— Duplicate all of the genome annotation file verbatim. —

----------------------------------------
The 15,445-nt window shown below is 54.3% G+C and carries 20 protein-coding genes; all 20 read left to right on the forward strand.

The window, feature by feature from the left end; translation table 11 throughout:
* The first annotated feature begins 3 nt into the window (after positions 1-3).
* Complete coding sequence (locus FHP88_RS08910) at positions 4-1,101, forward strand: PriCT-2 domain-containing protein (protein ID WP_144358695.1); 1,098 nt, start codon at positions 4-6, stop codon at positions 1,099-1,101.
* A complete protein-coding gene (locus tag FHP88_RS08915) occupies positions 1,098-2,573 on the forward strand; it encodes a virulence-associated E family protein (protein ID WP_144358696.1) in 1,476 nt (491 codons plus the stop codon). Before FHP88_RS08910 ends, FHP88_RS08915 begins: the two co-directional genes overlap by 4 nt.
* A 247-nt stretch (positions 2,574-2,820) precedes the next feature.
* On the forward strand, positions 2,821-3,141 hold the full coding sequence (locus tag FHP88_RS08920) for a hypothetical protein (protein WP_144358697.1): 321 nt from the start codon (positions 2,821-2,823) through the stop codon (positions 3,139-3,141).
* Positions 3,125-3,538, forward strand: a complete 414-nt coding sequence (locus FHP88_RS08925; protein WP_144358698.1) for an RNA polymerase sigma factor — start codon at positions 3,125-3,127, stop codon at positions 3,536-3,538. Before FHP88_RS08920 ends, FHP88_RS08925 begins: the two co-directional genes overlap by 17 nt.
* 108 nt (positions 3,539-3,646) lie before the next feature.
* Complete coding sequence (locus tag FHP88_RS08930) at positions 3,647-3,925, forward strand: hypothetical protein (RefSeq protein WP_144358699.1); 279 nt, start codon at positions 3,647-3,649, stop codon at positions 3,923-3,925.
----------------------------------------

The 15,445-nt window shown below is 54.3% G+C and carries 20 protein-coding genes; all 20 read left to right on the forward strand.

The window, feature by feature from the left end; translation table 11 throughout:
* The first annotated feature begins 3 nt into the window (after positions 1-3).
* Complete coding sequence (locus FHP88_RS08910) at positions 4-1,101, forward strand: PriCT-2 domain-containing protein (protein ID WP_144358695.1); 1,098 nt, start codon at positions 4-6, stop codon at positions 1,099-1,101.
* A complete protein-coding gene (locus tag FHP88_RS08915) occupies positions 1,098-2,573 on the forward strand; it encodes a virulence-associated E family protein (protein ID WP_144358696.1) in 1,476 nt (491 codons plus the stop codon). Before FHP88_RS08910 ends, FHP88_RS08915 begins: the two co-directional genes overlap by 4 nt.
* A 247-nt stretch (positions 2,574-2,820) precedes the next feature.
* On the forward strand, positions 2,821-3,141 hold the full coding sequence (locus tag FHP88_RS08920) for a hypothetical protein (protein WP_144358697.1): 321 nt from the start codon (positions 2,821-2,823) through the stop codon (positions 3,139-3,141).
* Positions 3,125-3,538, forward strand: a complete 414-nt coding sequence (locus FHP88_RS08925; protein WP_144358698.1) for an RNA polymerase sigma factor — start codon at positions 3,125-3,127, stop codon at positions 3,536-3,538. Before FHP88_RS08920 ends, FHP88_RS08925 begins: the two co-directional genes overlap by 17 nt.
* 108 nt (positions 3,539-3,646) lie before the next feature.
* Complete coding sequence (locus tag FHP88_RS08930) at positions 3,647-3,925, forward strand: hypothetical protein (RefSeq protein WP_144358699.1); 279 nt, start codon at positions 3,647-3,649, stop codon at positions 3,923-3,925.